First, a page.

I was thinking the other day about how around the 1950s-60s, there was such a vivid popular view of the future. With new time saving technologies becoming available in the home and space travel becoming a reality, everyone started to believe that in a couple of decades, we’d all be living on the moon and travelling around in flying cars. Known as retro-futurism, the best example being The Jetsons of the early 60s. That vision was a product of the time in which it was created, but we tend to take it as a general vision of the future.
This made me start to think about how people must have viewed the future during other periods in history. The 19th century view of the possibilities of the future must have been completely different from the 20th century as they had none of the explosion of technology that sparked the latter view. However, they must have had a vision and I think it would be fascinating to know what it was. What with the flourishing of industry and the introduction of the awe-inspiring steam train, they must have had a similarly enthusiastic view of the future, but one that incorporated all of the technologies that came with the age.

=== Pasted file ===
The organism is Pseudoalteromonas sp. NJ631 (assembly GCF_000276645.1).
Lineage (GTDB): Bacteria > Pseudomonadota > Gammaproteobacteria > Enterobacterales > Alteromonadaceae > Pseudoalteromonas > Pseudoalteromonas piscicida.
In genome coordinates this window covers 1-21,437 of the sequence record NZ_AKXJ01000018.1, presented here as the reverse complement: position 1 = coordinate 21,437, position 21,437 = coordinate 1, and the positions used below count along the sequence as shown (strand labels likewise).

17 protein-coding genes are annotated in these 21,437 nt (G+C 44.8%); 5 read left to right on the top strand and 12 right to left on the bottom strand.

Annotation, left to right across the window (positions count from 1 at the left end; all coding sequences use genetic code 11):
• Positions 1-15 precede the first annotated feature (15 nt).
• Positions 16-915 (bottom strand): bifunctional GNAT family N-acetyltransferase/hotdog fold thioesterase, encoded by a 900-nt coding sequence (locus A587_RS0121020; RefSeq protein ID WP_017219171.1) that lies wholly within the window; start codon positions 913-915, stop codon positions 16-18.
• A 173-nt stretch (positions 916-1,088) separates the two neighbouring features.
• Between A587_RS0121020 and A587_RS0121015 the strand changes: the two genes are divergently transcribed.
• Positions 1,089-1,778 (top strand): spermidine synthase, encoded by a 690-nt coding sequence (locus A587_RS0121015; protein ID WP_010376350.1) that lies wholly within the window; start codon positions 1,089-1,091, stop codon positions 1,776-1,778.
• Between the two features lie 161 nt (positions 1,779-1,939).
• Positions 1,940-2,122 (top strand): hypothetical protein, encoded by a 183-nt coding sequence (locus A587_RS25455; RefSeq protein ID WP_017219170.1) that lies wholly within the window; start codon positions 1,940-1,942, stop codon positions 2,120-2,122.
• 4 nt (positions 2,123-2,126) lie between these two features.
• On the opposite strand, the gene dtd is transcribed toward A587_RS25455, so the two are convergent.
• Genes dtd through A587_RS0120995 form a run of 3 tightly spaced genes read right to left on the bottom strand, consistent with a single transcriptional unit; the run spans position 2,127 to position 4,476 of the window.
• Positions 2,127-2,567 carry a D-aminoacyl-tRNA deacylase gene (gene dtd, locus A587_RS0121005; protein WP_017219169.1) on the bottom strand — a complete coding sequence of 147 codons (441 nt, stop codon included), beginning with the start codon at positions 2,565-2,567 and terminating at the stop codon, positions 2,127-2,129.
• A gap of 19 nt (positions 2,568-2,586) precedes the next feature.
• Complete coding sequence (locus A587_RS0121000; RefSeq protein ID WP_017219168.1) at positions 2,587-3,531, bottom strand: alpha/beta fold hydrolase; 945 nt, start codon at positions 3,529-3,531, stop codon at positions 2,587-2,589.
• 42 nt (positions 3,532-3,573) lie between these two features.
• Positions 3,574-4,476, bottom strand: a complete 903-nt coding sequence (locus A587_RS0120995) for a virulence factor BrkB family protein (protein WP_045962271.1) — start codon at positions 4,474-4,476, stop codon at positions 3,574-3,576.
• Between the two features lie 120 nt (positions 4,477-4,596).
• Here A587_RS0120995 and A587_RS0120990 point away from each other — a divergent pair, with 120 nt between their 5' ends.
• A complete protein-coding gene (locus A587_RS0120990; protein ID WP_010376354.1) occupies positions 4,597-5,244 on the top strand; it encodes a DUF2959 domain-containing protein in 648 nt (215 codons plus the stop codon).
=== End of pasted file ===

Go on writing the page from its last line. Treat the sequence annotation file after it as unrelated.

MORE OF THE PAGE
Another interesting point is, that our view of the future is a pretty liberal view – we probably hope for a fairer, cleaner society with no war, poverty or hunger and I reckon we generally yearn for a more united and equal world (at least in some areas). It’s the events of the 20th century that have formed this view and of course in the 19th century and probably most other centuries before that, their view wouldn’t be liberal. During the supremacy of the British in the 18th and 19th centuries, possibly people would have imagined a world ruled aggressively and successfully by Britain forever. But what is interesting is how would the slave trade have fitted into this vision for example? How would other nations have fitted in? And the poor?
There is so much depth to this idea and I would love to find out more about it as I don’t think it has generally been touched on much before. Think of all the thousands of years of ideas of the future! Any thoughts on the subject would be greatly appreciated.